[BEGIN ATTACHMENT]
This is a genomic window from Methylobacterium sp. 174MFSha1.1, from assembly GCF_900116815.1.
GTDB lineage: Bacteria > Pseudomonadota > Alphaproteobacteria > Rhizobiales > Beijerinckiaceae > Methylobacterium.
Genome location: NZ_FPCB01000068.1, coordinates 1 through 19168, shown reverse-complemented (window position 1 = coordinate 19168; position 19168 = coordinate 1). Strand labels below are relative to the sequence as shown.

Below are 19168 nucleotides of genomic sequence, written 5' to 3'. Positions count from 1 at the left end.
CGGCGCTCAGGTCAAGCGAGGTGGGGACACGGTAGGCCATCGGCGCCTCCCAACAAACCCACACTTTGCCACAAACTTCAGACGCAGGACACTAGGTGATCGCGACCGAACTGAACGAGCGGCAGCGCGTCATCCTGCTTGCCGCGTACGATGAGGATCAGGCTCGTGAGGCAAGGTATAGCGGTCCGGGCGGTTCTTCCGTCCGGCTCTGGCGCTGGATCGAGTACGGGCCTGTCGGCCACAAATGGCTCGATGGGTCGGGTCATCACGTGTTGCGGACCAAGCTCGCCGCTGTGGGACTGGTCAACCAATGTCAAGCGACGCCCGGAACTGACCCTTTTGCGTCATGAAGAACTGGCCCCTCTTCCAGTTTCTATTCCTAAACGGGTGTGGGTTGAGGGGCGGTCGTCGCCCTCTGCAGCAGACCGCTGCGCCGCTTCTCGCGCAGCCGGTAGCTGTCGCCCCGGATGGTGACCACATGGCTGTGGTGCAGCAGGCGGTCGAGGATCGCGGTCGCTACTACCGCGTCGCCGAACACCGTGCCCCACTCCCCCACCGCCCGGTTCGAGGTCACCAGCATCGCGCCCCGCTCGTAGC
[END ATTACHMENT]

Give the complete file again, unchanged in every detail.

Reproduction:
This is a genomic window from Methylobacterium sp. 174MFSha1.1, from assembly GCF_900116815.1.
GTDB lineage: Bacteria > Pseudomonadota > Alphaproteobacteria > Rhizobiales > Beijerinckiaceae > Methylobacterium.
Genome location: NZ_FPCB01000068.1, coordinates 1 through 19168, shown reverse-complemented (window position 1 = coordinate 19168; position 19168 = coordinate 1). Strand labels below are relative to the sequence as shown.

Below are 19168 nucleotides of genomic sequence, written 5' to 3'. Positions count from 1 at the left end.
CGGCGCTCAGGTCAAGCGAGGTGGGGACACGGTAGGCCATCGGCGCCTCCCAACAAACCCACACTTTGCCACAAACTTCAGACGCAGGACACTAGGTGATCGCGACCGAACTGAACGAGCGGCAGCGCGTCATCCTGCTTGCCGCGTACGATGAGGATCAGGCTCGTGAGGCAAGGTATAGCGGTCCGGGCGGTTCTTCCGTCCGGCTCTGGCGCTGGATCGAGTACGGGCCTGTCGGCCACAAATGGCTCGATGGGTCGGGTCATCACGTGTTGCGGACCAAGCTCGCCGCTGTGGGACTGGTCAACCAATGTCAAGCGACGCCCGGAACTGACCCTTTTGCGTCATGAAGAACTGGCCCCTCTTCCAGTTTCTATTCCTAAACGGGTGTGGGTTGAGGGGCGGTCGTCGCCCTCTGCAGCAGACCGCTGCGCCGCTTCTCGCGCAGCCGGTAGCTGTCGCCCCGGATGGTGACCACATGGCTGTGGTGCAGCAGGCGGTCGAGGATCGCGGTCGCTACTACCGCGTCGCCGAACACCGTGCCCCACTCCCCCACCGCCCGGTTCGAGGTCACCAGCATCGCGCCCCGCTCGTAGC